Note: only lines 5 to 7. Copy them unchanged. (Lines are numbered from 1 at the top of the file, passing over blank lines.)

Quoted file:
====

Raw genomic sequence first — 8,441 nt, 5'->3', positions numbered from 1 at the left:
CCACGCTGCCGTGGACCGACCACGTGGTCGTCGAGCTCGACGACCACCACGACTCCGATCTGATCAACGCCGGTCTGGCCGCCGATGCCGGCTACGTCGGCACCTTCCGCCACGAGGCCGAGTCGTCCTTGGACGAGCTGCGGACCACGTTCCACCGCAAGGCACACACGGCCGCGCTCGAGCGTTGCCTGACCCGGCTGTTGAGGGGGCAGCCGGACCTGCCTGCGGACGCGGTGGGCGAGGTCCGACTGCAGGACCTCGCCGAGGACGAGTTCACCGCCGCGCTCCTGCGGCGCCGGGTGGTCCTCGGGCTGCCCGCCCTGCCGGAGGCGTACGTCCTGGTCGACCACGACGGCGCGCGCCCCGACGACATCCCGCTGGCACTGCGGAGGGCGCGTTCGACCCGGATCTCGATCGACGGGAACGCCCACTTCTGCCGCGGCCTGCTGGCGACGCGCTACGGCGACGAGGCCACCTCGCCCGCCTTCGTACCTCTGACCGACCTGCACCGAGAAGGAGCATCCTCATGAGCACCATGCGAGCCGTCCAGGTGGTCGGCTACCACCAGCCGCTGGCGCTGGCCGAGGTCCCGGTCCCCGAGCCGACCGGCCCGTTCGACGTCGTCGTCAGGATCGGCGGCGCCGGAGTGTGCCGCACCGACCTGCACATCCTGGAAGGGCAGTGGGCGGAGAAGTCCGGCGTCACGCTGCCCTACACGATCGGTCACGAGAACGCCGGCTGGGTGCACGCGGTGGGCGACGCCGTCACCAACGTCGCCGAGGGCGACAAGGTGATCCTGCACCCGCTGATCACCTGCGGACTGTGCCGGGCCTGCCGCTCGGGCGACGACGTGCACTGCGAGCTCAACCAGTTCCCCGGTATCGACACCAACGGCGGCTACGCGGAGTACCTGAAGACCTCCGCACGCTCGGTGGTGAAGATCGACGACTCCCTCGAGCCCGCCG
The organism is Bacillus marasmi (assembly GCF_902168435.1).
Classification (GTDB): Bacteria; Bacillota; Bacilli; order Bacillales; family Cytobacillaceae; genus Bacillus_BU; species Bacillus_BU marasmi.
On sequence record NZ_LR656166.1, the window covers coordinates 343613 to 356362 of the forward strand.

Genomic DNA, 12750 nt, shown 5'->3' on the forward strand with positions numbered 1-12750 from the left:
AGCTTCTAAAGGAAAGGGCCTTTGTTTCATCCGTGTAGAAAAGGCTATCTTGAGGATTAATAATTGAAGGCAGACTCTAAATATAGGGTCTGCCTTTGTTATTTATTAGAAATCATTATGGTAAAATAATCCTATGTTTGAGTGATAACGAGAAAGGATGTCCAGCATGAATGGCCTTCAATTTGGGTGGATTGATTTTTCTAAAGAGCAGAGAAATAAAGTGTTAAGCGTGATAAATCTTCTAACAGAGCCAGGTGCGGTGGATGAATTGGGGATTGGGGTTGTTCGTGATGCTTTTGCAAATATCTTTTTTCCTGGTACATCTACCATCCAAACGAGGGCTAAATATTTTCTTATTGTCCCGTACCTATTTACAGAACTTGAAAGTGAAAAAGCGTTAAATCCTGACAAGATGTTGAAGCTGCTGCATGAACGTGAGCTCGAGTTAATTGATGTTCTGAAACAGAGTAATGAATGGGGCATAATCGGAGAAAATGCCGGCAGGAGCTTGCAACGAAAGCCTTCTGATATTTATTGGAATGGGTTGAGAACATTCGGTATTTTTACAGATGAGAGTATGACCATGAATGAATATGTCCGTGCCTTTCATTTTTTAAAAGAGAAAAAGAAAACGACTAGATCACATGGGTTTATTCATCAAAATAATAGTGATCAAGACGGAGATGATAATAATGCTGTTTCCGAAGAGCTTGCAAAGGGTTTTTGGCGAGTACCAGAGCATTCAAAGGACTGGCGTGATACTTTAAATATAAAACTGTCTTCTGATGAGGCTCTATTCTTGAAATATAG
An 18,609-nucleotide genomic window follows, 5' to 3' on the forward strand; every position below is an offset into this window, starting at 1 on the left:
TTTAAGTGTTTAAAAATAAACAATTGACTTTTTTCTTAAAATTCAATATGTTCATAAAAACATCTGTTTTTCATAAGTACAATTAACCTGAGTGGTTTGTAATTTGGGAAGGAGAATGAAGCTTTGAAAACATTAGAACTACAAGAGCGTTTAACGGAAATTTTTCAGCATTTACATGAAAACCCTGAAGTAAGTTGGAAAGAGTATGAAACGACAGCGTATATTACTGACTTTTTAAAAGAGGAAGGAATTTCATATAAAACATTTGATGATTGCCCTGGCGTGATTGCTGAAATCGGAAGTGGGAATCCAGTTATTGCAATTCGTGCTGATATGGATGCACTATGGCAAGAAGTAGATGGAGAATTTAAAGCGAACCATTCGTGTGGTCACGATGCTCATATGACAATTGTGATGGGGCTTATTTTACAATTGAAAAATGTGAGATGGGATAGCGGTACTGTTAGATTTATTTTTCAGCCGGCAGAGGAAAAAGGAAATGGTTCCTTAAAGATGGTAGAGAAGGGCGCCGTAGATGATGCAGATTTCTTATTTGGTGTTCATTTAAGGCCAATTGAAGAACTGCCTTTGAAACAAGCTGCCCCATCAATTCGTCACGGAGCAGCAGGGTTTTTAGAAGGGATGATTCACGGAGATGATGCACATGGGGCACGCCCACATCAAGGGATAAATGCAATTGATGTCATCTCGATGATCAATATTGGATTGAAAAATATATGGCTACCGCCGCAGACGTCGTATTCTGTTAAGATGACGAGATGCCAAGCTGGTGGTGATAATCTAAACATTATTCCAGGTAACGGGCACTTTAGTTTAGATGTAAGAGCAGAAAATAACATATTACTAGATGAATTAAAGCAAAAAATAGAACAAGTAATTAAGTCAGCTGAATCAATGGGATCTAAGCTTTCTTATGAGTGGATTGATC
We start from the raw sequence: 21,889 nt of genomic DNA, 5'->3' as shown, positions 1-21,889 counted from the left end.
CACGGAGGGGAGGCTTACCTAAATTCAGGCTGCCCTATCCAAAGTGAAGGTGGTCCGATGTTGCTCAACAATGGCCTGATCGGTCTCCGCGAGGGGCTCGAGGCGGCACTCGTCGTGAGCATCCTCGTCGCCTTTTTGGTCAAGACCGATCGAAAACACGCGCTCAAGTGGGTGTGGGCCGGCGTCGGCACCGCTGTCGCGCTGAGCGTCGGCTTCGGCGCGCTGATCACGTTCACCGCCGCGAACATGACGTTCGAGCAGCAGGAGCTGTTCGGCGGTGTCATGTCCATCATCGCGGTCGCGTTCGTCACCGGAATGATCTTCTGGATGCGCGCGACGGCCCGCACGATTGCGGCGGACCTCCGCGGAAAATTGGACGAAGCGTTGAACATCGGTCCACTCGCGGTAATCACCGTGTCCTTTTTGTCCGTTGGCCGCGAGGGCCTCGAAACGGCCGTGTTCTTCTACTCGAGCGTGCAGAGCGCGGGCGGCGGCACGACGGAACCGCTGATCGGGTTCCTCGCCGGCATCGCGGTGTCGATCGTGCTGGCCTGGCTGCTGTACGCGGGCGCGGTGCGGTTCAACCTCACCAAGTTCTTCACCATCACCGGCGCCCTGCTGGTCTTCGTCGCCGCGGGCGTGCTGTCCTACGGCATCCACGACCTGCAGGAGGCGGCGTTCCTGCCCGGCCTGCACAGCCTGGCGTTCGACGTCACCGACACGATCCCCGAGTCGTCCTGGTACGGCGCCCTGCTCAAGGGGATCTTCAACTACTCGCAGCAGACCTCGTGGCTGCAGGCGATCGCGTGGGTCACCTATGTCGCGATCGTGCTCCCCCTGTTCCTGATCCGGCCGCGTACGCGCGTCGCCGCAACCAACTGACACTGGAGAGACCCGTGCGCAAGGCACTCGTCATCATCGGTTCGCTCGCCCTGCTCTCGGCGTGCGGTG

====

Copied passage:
On sequence record NZ_LR656166.1, the window covers coordinates 343613 to 356362 of the forward strand.

Genomic DNA, 12750 nt, shown 5'->3' on the forward strand with positions numbered 1-12750 from the left:
AGCTTCTAAAGGAAAGGGCCTTTGTTTCATCCGTGTAGAAAAGGCTATCTTGAGGATTAATAATTGAAGGCAGACTCTAAATATAGGGTCTGCCTTTGTTATTTATTAGAAATCATTATGGTAAAATAATCCTATGTTTGAGTGATAACGAGAAAGGATGTCCAGCATGAATGGCCTTCAATTTGGGTGGATTGATTTTTCTAAAGAGCAGAGAAATAAAGTGTTAAGCGTGATAAATCTTCTAACAGAGCCAGGTGCGGTGGATGAATTGGGGATTGGGGTTGTTCGTGATGCTTTTGCAAATATCTTTTTTCCTGGTACATCTACCATCCAAACGAGGGCTAAATATTTTCTTATTGTCCCGTACCTATTTACAGAACTTGAAAGTGAAAAAGCGTTAAATCCTGACAAGATGTTGAAGCTGCTGCATGAACGTGAGCTCGAGTTAATTGATGTTCTGAAACAGAGTAATGAATGGGGCATAATCGGAGAAAATGCCGGCAGGAGCTTGCAACGAAAGCCTTCTGATATTTATTGGAATGGGTTGAGAACATTCGGTATTTTTACAGATGAGAGTATGACCATGAATGAATATGTCCGTGCCTTTCATTTTTTAAAAGAGAAAAAGAAAACGACTAGATCACATGGGTTTATTCATCAAAATAATAGTGATCAAGACGGAGATGATAATAATGCTGTTTCCGAAGAGCTTGCAAAGGGTTTTTGGCGAGTACCAGAGCATTCAAAGGACTGGCGTGATACTTTAAATATAAAACTGTCTTCTGATGAGGCTCTATTCTTGAAATATAG